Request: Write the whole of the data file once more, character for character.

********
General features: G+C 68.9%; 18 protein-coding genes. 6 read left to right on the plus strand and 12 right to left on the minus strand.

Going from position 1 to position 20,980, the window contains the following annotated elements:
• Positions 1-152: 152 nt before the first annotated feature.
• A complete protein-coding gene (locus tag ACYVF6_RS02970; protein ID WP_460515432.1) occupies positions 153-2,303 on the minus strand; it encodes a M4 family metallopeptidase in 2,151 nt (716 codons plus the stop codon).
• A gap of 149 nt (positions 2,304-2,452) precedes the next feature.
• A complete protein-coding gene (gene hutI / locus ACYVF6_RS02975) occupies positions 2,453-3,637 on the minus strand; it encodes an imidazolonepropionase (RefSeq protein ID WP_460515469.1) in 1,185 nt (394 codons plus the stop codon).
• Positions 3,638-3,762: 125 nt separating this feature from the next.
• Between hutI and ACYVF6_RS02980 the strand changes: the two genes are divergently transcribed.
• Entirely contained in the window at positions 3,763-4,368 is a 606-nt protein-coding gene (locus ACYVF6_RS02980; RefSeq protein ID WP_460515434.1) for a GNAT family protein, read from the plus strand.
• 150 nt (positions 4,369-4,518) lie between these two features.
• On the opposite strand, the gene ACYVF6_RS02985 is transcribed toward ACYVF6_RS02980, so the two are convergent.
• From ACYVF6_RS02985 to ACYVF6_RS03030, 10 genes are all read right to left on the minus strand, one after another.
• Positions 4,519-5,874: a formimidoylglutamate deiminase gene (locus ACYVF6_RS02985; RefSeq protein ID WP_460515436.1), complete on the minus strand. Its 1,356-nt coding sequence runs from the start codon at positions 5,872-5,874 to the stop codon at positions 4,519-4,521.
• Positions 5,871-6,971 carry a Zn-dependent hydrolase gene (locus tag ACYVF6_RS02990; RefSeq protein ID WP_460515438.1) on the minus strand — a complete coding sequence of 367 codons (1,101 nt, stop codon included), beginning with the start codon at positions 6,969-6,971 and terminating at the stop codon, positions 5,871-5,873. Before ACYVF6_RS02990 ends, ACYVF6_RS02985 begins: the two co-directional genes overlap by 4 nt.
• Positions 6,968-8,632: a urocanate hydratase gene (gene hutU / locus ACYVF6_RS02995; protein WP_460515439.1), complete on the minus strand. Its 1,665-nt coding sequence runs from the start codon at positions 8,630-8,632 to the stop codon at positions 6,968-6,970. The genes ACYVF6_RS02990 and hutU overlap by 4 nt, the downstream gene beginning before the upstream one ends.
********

General features: G+C 68.9%; 18 protein-coding genes. 6 read left to right on the plus strand and 12 right to left on the minus strand.

Going from position 1 to position 20,980, the window contains the following annotated elements:
• Positions 1-152: 152 nt before the first annotated feature.
• A complete protein-coding gene (locus tag ACYVF6_RS02970; protein ID WP_460515432.1) occupies positions 153-2,303 on the minus strand; it encodes a M4 family metallopeptidase in 2,151 nt (716 codons plus the stop codon).
• A gap of 149 nt (positions 2,304-2,452) precedes the next feature.
• A complete protein-coding gene (gene hutI / locus ACYVF6_RS02975) occupies positions 2,453-3,637 on the minus strand; it encodes an imidazolonepropionase (RefSeq protein ID WP_460515469.1) in 1,185 nt (394 codons plus the stop codon).
• Positions 3,638-3,762: 125 nt separating this feature from the next.
• Between hutI and ACYVF6_RS02980 the strand changes: the two genes are divergently transcribed.
• Entirely contained in the window at positions 3,763-4,368 is a 606-nt protein-coding gene (locus ACYVF6_RS02980; RefSeq protein ID WP_460515434.1) for a GNAT family protein, read from the plus strand.
• 150 nt (positions 4,369-4,518) lie between these two features.
• On the opposite strand, the gene ACYVF6_RS02985 is transcribed toward ACYVF6_RS02980, so the two are convergent.
• From ACYVF6_RS02985 to ACYVF6_RS03030, 10 genes are all read right to left on the minus strand, one after another.
• Positions 4,519-5,874: a formimidoylglutamate deiminase gene (locus ACYVF6_RS02985; RefSeq protein ID WP_460515436.1), complete on the minus strand. Its 1,356-nt coding sequence runs from the start codon at positions 5,872-5,874 to the stop codon at positions 4,519-4,521.
• Positions 5,871-6,971 carry a Zn-dependent hydrolase gene (locus tag ACYVF6_RS02990; RefSeq protein ID WP_460515438.1) on the minus strand — a complete coding sequence of 367 codons (1,101 nt, stop codon included), beginning with the start codon at positions 6,969-6,971 and terminating at the stop codon, positions 5,871-5,873. Before ACYVF6_RS02990 ends, ACYVF6_RS02985 begins: the two co-directional genes overlap by 4 nt.
• Positions 6,968-8,632: a urocanate hydratase gene (gene hutU / locus ACYVF6_RS02995; protein WP_460515439.1), complete on the minus strand. Its 1,665-nt coding sequence runs from the start codon at positions 8,630-8,632 to the stop codon at positions 6,968-6,970. The genes ACYVF6_RS02990 and hutU overlap by 4 nt, the downstream gene beginning before the upstream one ends.